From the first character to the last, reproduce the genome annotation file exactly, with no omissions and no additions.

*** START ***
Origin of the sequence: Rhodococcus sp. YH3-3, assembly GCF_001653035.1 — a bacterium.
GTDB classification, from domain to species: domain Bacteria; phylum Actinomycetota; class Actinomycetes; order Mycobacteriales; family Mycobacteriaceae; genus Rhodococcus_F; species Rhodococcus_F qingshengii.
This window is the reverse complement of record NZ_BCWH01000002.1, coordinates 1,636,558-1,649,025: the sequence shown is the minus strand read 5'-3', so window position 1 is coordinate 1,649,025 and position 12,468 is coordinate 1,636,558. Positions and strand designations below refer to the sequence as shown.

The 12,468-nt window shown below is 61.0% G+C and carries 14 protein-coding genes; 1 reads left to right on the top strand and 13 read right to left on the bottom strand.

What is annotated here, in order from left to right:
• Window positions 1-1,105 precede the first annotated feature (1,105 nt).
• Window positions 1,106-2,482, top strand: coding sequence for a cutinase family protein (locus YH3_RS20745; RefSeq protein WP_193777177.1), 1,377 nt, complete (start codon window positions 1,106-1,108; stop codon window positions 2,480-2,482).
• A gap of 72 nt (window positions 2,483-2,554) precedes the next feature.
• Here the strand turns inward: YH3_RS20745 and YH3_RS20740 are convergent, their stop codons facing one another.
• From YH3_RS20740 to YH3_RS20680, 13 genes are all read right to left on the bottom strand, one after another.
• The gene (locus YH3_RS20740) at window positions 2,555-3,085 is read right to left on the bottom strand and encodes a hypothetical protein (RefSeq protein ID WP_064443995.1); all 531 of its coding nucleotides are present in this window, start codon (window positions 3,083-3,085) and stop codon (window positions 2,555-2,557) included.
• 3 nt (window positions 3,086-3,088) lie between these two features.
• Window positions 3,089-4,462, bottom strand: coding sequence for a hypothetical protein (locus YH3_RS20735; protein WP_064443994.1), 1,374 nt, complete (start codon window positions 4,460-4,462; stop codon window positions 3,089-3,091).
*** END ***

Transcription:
Origin of the sequence: Rhodococcus sp. YH3-3, assembly GCF_001653035.1 — a bacterium.
GTDB classification, from domain to species: domain Bacteria; phylum Actinomycetota; class Actinomycetes; order Mycobacteriales; family Mycobacteriaceae; genus Rhodococcus_F; species Rhodococcus_F qingshengii.
This window is the reverse complement of record NZ_BCWH01000002.1, coordinates 1,636,558-1,649,025: the sequence shown is the minus strand read 5'-3', so window position 1 is coordinate 1,649,025 and position 12,468 is coordinate 1,636,558. Positions and strand designations below refer to the sequence as shown.

The 12,468-nt window shown below is 61.0% G+C and carries 14 protein-coding genes; 1 reads left to right on the top strand and 13 read right to left on the bottom strand.

What is annotated here, in order from left to right:
• Window positions 1-1,105 precede the first annotated feature (1,105 nt).
• Window positions 1,106-2,482, top strand: coding sequence for a cutinase family protein (locus YH3_RS20745; RefSeq protein WP_193777177.1), 1,377 nt, complete (start codon window positions 1,106-1,108; stop codon window positions 2,480-2,482).
• A gap of 72 nt (window positions 2,483-2,554) precedes the next feature.
• Here the strand turns inward: YH3_RS20745 and YH3_RS20740 are convergent, their stop codons facing one another.
• From YH3_RS20740 to YH3_RS20680, 13 genes are all read right to left on the bottom strand, one after another.
• The gene (locus YH3_RS20740) at window positions 2,555-3,085 is read right to left on the bottom strand and encodes a hypothetical protein (RefSeq protein ID WP_064443995.1); all 531 of its coding nucleotides are present in this window, start codon (window positions 3,083-3,085) and stop codon (window positions 2,555-2,557) included.
• 3 nt (window positions 3,086-3,088) lie between these two features.
• Window positions 3,089-4,462, bottom strand: coding sequence for a hypothetical protein (locus YH3_RS20735; protein WP_064443994.1), 1,374 nt, complete (start codon window positions 4,460-4,462; stop codon window positions 3,089-3,091).